Church urged to rededicate to work for freedom, justice, undergo spiritual transformation in honoring Martin Luther King Jr.'s legacy
DETROIT — Throughout the 2022 Mass for Justice and Peace, celebrated Jan. 17 at the Cathedral of the Most Blessed Sacrament in gratitude for the life, work and example of the Rev. Martin Luther King Jr., a special emphasis was placed upon communion — how much the Church needs unity regardless of skin color.
The Mass on Martin Luther King Jr. Day was one of praise and thanksgiving, with music led by the Black Catholic Ministries Gospel Choir and archdiocesan Black Catholic leaders taking part in the liturgy. Celebrant and homilist Fr. Phil Cooke, SJ, reminded those in attendance how the Rev. King's example of championing civil rights aligns with the teaching of the Church.
Like Jesus' advice in the Gospel, Fr. Cooke said, the Rev. King spent his life turning the other cheek to his oppressors.
“He found a third way: a way of nonviolence, organized resistance, which he believed was the best weapon for the oppressed,” said Fr. Cooke, pastor of Gesu Parish in northwest Detroit. “It is used in solidarity in numbers, keeping faith and showing resistance to oppression by the power of people coming together.”
Fr. Cooke emphasized that those in the Church need one another, as each person has unique gifts to offer.
“If there is anything we need right now during this COVID pandemic, during all the racism post-George Floyd, it's that we have to learn how badly we need each other, and we need to belong to one another,” Fr. Cooke said.
Turning the other cheek is not about being held down, weakened and beaten by one's enemy, Fr. Cooke said, but rather a sign a person is truly strong, brave and deserving of the respect of one's compatriots.
And through this spiritual strength, God can build a stronger Church, Fr. Cooke said.
“Martin Luther King said in his book, ‘Strength to Love,’ that even those who advocated for racial segregation — the not-too-distant cousin of slavery — that these Christian men and women were sincere in their motives and that the reason that the world suffered from all the evils of slavery, Jim Crowe laws, segregation ... is that they were victims of spiritual and intellectual blindness. They knew not what they did,” Fr. Cooke said.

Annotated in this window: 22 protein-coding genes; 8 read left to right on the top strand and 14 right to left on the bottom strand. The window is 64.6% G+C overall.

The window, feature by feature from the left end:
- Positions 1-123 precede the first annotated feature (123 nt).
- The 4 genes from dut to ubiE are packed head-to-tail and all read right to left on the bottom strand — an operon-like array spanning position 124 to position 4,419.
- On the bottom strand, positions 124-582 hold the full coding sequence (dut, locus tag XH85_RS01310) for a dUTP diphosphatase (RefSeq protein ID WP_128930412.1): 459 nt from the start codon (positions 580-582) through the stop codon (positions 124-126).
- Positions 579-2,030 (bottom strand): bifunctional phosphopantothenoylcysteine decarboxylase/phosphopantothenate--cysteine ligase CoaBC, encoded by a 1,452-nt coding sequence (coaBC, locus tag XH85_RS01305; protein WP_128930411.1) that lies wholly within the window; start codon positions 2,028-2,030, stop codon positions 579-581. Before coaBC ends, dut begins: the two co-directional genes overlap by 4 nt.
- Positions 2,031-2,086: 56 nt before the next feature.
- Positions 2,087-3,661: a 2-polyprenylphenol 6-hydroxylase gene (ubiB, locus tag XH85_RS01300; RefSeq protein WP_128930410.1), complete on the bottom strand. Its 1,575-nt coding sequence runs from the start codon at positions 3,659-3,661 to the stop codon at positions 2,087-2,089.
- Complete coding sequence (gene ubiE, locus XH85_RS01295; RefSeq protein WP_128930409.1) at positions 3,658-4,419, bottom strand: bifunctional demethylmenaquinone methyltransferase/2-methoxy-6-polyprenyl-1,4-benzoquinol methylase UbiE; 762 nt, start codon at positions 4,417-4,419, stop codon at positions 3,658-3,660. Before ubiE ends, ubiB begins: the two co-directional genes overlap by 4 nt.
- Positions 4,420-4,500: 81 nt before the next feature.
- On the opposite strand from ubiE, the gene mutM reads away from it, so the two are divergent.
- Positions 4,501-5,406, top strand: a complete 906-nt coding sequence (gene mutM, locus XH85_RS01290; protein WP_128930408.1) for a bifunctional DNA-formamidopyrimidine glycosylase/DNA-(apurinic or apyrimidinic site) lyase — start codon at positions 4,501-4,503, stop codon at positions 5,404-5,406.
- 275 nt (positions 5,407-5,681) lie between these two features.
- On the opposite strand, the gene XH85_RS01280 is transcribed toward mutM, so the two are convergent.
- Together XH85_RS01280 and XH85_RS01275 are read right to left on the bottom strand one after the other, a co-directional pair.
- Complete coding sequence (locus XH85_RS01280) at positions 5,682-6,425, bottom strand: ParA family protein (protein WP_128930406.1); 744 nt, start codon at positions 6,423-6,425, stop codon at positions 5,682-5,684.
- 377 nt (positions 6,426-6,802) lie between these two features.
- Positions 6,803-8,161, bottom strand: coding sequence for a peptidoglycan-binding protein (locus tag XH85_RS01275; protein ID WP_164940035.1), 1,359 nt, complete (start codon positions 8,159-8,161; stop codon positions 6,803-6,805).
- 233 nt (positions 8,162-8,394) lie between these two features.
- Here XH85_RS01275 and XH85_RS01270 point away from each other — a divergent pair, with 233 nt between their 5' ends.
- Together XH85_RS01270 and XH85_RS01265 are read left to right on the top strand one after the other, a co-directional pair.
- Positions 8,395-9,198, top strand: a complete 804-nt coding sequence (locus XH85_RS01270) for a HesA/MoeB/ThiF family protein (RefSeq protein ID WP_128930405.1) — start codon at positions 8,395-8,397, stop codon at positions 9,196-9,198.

Fr. Cooke said many today are also guilty of spiritual and intellectual blindness, as shown by ongoing acts of racism and injustice.
“I have a God who will check these racist biases inside of me; I have a God who will remove these defects if I let Him,” Fr. Cooke said. “I need to examine my own spiritual blindness and say, ‘God, show me where I am weak, where I am failing where I am hurting.’ That is why we open every Mass by asking for forgiveness of our sins.”
When individuals embrace their moral responsibility to grow in intellectual wisdom and knowledge through the grace of the Holy Spirit, they are able to appropriate a new way of moving beyond violence, racism and spiritual blindness, he said.
At the end of Mass, John Thorne, executive director of the Detroit Catholic Pastoral Alliance, reminded the congregation that this transformation requires work, reading a passage from Rev. King’s "Letter from Birmingham Jail" to emphasize his point.
“Today, we have come to this cathedral to rededicate ourselves to the principles of something that has to be more than a dream, something that has to be lived in our everyday life,” Thorne said. “When we say, 'We shall overcome,' we have to work to overcome. When we say that we want justice, we also have to work for freedom, and if we are going to work for freedom, then we have to demand justice.”
“I hope as you leave this place today, that as the old song says, ‘You won’t leave here like you came: broken, discouraged, sick or lame. For the power of the Lord is still the same. That we have work to do.’”